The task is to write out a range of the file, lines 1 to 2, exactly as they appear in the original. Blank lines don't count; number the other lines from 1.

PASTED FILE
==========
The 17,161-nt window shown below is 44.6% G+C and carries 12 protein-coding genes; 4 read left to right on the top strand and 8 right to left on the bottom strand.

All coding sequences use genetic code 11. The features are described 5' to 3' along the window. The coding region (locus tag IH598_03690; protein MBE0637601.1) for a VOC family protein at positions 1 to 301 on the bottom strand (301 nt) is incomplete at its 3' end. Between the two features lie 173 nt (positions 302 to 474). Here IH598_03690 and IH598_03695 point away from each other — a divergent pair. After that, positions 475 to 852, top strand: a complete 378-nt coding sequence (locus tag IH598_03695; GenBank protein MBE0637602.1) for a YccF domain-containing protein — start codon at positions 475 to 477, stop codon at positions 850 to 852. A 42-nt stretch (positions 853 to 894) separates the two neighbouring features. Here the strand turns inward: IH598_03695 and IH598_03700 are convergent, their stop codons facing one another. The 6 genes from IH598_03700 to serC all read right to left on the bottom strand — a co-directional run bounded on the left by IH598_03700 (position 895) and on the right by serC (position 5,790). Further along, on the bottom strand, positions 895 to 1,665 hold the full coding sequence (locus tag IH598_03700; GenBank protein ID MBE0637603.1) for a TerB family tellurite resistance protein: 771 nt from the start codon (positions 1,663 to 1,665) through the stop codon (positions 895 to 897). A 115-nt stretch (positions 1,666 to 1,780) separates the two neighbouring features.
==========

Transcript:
The 17,161-nt window shown below is 44.6% G+C and carries 12 protein-coding genes; 4 read left to right on the top strand and 8 right to left on the bottom strand.

All coding sequences use genetic code 11. The features are described 5' to 3' along the window. The coding region (locus tag IH598_03690; protein MBE0637601.1) for a VOC family protein at positions 1 to 301 on the bottom strand (301 nt) is incomplete at its 3' end. Between the two features lie 173 nt (positions 302 to 474). Here IH598_03690 and IH598_03695 point away from each other — a divergent pair. After that, positions 475 to 852, top strand: a complete 378-nt coding sequence (locus tag IH598_03695; GenBank protein MBE0637602.1) for a YccF domain-containing protein — start codon at positions 475 to 477, stop codon at positions 850 to 852. A 42-nt stretch (positions 853 to 894) separates the two neighbouring features. Here the strand turns inward: IH598_03695 and IH598_03700 are convergent, their stop codons facing one another. The 6 genes from IH598_03700 to serC all read right to left on the bottom strand — a co-directional run bounded on the left by IH598_03700 (position 895) and on the right by serC (position 5,790). Further along, on the bottom strand, positions 895 to 1,665 hold the full coding sequence (locus tag IH598_03700; GenBank protein ID MBE0637603.1) for a TerB family tellurite resistance protein: 771 nt from the start codon (positions 1,663 to 1,665) through the stop codon (positions 895 to 897). A 115-nt stretch (positions 1,666 to 1,780) separates the two neighbouring features.